Much has been said about the current state of football in Singapore.
Despite a modest resident population of about four million, there is no shortage of footballing talent and many children are exposed to the game through publicly funded or private academies.
However, many would drop out and eventually give up competitive football altogether as academic pursuits take precedence and national service beckons.
Even with the best grassroots and youth development programmes, the retention rate of talent is simply too low to feed our national team and the local leagues.
To stem the talent drain, we need a thriving football industry that can support financially rewarding and sustainable careers not only for players, but also the entire fraternity, including coaches, officials, sports science specialists, marketeers and pundits, in order to attract and retain talent within the industry.
A vibrant football scene will also bring back paying fans and sponsors - the lifeblood of a self-sustaining business model - and spark media interest, thereby raising the profile of the game.
As the developmental phase of a player starts at school-going age and continues through national service, the Football Association of Singapore (FAS) would do well to work closely with the education and defence ministries to harness talented players as they progress.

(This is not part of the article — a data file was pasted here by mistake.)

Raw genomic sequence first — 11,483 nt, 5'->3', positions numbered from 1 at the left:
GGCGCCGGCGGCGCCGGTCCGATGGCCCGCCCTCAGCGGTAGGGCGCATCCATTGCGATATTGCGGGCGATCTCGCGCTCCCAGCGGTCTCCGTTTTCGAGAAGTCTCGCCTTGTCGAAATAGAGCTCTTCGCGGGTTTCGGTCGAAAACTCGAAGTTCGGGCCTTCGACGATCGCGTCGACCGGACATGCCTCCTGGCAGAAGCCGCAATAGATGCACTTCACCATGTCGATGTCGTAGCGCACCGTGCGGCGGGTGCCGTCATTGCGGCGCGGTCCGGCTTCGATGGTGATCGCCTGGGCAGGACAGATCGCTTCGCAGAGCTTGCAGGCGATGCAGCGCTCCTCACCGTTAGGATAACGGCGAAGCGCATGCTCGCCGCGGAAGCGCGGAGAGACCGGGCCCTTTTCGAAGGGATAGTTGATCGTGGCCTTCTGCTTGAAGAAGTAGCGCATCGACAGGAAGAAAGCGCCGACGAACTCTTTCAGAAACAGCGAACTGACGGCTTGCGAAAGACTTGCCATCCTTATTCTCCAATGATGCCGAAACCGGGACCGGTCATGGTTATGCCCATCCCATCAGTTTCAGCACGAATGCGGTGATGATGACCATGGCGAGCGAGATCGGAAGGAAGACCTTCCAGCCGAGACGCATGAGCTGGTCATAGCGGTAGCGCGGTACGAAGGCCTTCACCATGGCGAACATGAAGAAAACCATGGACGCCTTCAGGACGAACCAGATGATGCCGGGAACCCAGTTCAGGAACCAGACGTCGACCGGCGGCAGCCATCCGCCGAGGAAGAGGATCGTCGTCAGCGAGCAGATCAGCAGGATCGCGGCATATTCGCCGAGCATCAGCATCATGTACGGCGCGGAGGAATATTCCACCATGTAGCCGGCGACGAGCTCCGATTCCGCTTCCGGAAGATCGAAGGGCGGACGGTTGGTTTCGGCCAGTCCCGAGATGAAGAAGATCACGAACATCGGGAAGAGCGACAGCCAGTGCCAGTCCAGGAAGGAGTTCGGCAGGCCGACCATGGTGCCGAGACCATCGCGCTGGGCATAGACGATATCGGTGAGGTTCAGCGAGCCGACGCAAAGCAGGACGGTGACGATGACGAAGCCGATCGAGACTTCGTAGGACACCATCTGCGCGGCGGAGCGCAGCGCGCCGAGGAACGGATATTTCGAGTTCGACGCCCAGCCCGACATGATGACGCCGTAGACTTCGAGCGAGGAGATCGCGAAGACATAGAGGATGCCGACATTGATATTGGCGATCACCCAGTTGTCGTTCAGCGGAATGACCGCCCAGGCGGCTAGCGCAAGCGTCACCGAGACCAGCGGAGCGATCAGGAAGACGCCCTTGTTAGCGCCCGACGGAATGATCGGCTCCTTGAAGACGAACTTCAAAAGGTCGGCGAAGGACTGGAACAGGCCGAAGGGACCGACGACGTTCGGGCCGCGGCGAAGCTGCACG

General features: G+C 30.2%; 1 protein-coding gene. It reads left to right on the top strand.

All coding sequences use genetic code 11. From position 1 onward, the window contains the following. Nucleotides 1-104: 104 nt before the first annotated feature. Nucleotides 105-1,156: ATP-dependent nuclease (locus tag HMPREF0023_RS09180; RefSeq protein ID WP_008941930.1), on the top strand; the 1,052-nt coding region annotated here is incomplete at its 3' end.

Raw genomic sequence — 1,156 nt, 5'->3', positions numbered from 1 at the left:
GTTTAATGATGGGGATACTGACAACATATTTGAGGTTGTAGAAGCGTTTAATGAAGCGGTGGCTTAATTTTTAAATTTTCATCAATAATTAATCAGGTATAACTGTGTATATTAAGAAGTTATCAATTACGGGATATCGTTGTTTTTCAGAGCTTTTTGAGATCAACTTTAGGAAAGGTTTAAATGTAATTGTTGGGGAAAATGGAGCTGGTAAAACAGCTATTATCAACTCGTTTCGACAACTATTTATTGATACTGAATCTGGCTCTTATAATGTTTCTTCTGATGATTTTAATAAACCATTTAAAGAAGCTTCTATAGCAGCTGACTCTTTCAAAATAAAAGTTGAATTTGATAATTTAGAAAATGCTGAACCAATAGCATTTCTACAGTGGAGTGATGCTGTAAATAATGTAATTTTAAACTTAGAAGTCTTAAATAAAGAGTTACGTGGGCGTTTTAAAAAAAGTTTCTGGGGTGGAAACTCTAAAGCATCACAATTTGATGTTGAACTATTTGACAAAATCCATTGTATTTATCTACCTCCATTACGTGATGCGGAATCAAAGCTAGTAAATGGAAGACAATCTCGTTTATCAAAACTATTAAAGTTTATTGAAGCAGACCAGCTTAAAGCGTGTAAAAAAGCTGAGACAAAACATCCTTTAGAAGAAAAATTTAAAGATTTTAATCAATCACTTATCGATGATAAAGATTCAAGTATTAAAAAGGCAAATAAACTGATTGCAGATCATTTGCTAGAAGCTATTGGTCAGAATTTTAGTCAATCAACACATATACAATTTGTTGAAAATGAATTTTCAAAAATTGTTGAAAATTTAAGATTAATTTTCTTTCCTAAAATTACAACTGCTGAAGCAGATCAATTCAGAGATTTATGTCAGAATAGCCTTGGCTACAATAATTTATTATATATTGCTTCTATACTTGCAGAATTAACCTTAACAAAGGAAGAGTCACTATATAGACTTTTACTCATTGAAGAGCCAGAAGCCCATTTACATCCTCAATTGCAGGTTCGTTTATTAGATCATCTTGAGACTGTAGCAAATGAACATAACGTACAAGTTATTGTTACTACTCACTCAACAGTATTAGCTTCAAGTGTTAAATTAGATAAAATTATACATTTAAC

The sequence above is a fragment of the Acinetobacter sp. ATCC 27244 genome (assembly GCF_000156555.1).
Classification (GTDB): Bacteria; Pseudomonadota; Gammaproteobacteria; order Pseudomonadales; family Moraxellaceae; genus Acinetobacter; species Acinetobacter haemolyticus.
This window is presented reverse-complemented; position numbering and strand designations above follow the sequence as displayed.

For instance, by incorporating football into the school curriculum, albeit limiting it to one class per school, such that students identified with footballing potential can trade their physical education or music lessons for training guided by qualified coaches, parents and students will no longer have to choose between studies and football.
A similar approach can be adopted for selected national servicemen by substituting non-military specific training like physical training sessions with football training.
The key to raising the standard of football in Singapore hinges on developing an ecosystem that is conducive for the sport to thrive as an industry, thereby attracting a sustained pipeline of talent, and facilitating training and development continuity for budding players from when in school until they turn professional.
FAS, as the main authority of local football, has to take the lead in rejuvenating the sport.
Bold changes are needed to stop the rot and there is no better time than now.
Leong Kok Hoe
This article was first published on March 31, 2017.
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